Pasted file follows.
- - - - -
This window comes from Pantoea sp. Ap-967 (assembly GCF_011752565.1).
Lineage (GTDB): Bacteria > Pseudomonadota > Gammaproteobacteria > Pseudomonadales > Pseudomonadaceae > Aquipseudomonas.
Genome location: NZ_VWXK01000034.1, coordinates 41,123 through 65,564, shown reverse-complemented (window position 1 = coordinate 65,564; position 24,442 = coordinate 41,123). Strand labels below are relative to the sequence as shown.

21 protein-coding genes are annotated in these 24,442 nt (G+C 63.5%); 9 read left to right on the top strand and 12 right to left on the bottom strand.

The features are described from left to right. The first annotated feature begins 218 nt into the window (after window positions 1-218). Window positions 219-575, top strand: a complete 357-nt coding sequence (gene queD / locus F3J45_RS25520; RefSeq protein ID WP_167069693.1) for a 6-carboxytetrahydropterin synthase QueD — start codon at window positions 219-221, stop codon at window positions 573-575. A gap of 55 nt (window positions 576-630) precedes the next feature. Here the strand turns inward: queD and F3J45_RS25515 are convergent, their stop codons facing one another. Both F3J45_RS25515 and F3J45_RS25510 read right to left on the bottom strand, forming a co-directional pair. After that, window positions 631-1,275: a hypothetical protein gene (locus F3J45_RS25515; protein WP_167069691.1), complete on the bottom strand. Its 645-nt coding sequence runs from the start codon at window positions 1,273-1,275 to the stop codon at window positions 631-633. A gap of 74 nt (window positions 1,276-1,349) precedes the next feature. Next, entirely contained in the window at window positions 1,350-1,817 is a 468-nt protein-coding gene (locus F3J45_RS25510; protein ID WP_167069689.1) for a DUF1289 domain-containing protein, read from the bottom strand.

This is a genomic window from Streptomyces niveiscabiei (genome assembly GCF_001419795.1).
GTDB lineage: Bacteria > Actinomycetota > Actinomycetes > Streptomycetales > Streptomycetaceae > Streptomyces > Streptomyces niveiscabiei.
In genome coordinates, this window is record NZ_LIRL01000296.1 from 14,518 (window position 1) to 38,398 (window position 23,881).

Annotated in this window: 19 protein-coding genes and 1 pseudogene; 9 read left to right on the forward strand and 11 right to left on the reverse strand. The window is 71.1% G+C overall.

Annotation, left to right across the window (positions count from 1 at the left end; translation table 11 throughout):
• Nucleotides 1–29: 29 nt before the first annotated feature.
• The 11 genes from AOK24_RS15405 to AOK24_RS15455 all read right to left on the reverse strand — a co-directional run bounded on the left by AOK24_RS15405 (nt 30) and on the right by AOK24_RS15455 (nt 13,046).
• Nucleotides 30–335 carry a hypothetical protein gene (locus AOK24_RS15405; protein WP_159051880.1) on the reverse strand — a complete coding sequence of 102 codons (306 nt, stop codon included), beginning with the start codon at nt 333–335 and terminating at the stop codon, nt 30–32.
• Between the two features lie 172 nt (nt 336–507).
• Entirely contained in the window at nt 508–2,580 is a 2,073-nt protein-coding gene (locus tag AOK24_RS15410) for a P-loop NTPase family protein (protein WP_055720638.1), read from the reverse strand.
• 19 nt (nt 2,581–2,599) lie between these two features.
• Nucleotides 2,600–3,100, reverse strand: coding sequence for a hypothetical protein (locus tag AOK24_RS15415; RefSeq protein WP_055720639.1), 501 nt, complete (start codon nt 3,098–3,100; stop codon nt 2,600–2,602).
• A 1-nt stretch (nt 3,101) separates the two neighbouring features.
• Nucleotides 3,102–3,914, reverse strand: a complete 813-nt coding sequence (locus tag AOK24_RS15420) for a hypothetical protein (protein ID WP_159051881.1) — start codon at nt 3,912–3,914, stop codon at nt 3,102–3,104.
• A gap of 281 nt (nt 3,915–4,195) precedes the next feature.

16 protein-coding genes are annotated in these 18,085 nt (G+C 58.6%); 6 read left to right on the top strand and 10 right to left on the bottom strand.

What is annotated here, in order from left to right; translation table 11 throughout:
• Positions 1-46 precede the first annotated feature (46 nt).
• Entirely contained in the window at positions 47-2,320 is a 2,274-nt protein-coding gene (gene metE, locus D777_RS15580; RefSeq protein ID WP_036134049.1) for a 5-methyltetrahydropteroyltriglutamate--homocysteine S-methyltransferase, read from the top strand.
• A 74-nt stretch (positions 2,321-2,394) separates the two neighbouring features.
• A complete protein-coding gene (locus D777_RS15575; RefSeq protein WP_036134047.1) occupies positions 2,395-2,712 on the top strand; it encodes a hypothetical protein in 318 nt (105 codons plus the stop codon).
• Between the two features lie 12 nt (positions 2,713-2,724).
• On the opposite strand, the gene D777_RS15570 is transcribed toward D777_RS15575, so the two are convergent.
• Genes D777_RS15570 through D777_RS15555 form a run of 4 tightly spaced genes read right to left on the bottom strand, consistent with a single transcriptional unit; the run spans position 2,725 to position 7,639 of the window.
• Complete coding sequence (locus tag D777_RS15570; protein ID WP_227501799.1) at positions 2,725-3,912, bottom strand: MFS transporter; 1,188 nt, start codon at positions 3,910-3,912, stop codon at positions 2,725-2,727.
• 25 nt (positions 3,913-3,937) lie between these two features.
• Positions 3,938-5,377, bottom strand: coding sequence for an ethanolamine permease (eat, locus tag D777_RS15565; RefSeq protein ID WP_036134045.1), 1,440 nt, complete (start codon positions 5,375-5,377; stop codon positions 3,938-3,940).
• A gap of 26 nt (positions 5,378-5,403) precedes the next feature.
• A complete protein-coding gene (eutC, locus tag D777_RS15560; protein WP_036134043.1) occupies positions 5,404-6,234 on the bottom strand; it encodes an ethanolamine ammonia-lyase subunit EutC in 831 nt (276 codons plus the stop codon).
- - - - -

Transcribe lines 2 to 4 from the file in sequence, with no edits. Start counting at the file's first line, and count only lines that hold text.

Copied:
Lineage (GTDB): Bacteria > Pseudomonadota > Gammaproteobacteria > Pseudomonadales > Pseudomonadaceae > Aquipseudomonas.
Genome location: NZ_VWXK01000034.1, coordinates 41,123 through 65,564, shown reverse-complemented (window position 1 = coordinate 65,564; position 24,442 = coordinate 41,123). Strand labels below are relative to the sequence as shown.

21 protein-coding genes are annotated in these 24,442 nt (G+C 63.5%); 9 read left to right on the top strand and 12 right to left on the bottom strand.